A Time of Gifts: Fermour and the memoir

As a form of literature, the memoir has often struck me as an odd. The author assembles a small museum of personal artifacts for the purpose of describing a story. The writing is somewhat feigned: episodes have the ring of fiction, and we must suspend disbelief that life and narrative have intersected so well. What makes the memoir especially perplexing is that, generally speaking, the better the storytelling the less likely we are to stop and question if it really did happen like this. The more extraordinary it sounds, the more likely we are to succumb to its charisma.

• • •

Remain or Leave?

The Brexit referendum is now decided, and the fall-out is now unfurling like a virtual-reality landscape. Nothing can be predicted; nothing is unexpected.

• • •

All Rhodes Lead to Historical Feud

History is not fixed. The point is, it can be re-judged for its faults.
This assertion, and others like it, have been utilised by a group of University of Oxford students known as the Rhodes Must Fall movement, a campaign to depose the statue of Cecil Rhodes from the front of a building at Oriel College. Cecil Rhodes, the Victorian business magnate, imperialist and undoubted racist, has fallen out of favour.

• • •

Room With a View: What’s it Worth?

Views of the Alhambra.
I’m in Granada, Spain, taking in views of the Alhambra from my hotel room. The extra supplement we have paid for these views is both easy and hard to justify. Common wisdom knows full well that rooms with a view usually stretch the promise, since what is viewed is more often than not merely glimpsed, obliquely or “only on a clear day”. The phrase partial view is the poorer cousin and should be treat with even more circumspection.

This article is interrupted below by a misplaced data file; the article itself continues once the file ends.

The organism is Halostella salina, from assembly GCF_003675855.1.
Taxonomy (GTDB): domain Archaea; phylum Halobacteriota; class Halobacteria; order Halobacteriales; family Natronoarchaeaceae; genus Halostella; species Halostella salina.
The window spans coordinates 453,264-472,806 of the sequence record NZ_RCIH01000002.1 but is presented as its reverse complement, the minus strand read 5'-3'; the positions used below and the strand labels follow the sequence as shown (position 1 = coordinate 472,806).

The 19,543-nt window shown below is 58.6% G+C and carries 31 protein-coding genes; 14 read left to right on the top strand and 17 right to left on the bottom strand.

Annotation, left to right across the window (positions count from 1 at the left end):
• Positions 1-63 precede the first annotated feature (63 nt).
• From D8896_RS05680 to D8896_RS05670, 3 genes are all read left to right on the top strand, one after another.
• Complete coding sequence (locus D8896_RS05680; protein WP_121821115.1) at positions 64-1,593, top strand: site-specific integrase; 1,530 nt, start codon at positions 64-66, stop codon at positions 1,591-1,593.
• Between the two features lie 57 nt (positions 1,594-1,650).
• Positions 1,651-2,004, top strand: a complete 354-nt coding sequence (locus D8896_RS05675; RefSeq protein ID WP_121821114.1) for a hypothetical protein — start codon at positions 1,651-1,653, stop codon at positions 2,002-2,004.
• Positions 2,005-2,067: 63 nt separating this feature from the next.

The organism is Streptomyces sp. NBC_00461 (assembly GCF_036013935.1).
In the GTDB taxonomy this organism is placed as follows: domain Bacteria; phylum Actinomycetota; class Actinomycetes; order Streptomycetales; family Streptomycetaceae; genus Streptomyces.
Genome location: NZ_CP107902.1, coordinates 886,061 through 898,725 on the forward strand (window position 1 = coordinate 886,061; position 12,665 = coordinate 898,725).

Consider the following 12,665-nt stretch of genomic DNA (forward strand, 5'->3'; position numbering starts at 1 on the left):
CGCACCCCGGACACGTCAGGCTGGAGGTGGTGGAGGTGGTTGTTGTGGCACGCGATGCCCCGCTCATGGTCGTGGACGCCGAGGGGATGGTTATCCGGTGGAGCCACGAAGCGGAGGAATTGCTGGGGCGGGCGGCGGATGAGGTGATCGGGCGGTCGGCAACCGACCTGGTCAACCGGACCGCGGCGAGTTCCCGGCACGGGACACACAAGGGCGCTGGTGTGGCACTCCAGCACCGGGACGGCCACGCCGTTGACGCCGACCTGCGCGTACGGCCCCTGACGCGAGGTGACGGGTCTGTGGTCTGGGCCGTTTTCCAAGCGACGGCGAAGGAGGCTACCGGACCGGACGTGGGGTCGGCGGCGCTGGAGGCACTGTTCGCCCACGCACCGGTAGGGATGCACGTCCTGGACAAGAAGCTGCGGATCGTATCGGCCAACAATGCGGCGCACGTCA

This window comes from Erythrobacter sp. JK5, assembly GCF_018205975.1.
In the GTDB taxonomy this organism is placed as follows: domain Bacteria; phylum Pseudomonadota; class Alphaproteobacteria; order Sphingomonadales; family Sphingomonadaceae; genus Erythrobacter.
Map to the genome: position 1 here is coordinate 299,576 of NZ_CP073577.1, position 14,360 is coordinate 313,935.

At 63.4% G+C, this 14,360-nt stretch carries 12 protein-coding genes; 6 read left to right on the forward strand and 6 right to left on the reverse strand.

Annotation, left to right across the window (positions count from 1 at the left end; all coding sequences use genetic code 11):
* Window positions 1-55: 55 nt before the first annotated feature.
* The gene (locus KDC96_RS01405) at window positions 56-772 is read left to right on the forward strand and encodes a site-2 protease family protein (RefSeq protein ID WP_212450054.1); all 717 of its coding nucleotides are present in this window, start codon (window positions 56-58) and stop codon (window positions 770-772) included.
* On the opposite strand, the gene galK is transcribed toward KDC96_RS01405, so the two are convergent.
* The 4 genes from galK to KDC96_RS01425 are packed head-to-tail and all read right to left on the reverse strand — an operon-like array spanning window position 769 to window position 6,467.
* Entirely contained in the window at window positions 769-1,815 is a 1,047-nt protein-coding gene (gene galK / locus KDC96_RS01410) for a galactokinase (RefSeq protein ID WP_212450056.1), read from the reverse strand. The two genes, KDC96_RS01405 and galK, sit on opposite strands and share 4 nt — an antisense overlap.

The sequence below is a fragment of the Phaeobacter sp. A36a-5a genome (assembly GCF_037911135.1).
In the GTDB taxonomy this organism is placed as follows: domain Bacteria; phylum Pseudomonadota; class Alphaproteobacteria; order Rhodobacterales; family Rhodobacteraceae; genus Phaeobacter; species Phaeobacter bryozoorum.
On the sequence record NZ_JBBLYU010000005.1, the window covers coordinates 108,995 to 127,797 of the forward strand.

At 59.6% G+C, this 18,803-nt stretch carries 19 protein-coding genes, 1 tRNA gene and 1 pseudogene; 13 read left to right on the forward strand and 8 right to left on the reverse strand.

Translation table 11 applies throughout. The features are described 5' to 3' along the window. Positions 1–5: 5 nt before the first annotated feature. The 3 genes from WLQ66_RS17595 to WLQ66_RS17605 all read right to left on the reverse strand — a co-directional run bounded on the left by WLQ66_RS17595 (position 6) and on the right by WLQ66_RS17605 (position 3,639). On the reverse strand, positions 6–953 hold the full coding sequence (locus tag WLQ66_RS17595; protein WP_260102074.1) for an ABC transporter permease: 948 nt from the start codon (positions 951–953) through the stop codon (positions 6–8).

And yet on this occasion, views of the Alhambra are really quite good. I can see the fortress of blocks of the Alcazaba, and part of the palace behind, and the hilltop setting, and even the misty line of the snow-capped Sierra Nevada mountains in the distance. I’ve taken several photographs, not as views-from-my-room but simply as worthwhile views.
Our hotel view of the Alhambra, Granada, Spain
Granada as a city has disappointed me a bit. I came here a decade or so ago and all I remember are the jewel-like attributes of the Nasrid Palace inside the Alhambra. What I’ve forgotten is the large sprawling town that surrounds it, seeping inexorably into the broad mountainous plateau on which the city stands. The city is much larger and more lived in than I remember. For the tourist there is no gain in seeing the rows of car dealerships, high-rise apartment blocks, factory buildings, McDonalds outlets, advertisement hoardings, and so on. These things are a blot and a burden – the things that tell us we are in the wrong part of town. We prefer our trinket shops and Flamenco shows, our white-washed buildings and old world atmosphere. Even the touts offering Segway rides up the cobbled streets are a distraction.
Thus, there is something reassuring and yet deeply troubling about these views of the Alhambra. Between the hotel window and the monument I can see nothing but pretty tiled rooftops and a winding street. The view we have paid extra for is not just about what we can see but also what can be edited out. The town is reduced to a single transaction, a line of light between my window and the great building up there. An abstraction.
It is this sort of worry, in my reckoning, that leads some people to want to re-appraise the touristic facets of the general urban swathe. They sense the pathetic aloofness of the tourist who angles his camera lens to cut out all but the most desirable components of the shot, as if to take home pictures of dustbins, car parks, scrub land, building sites, suburbia, etc., would be an embarrassment or a travesty. The same could be said of the tourist who pays extra for a room with a view. Such aloofness is absurd-seeming because it wishes and pretends the earth to be something different to how it is. And yet what is travel but a series of imagined perfections?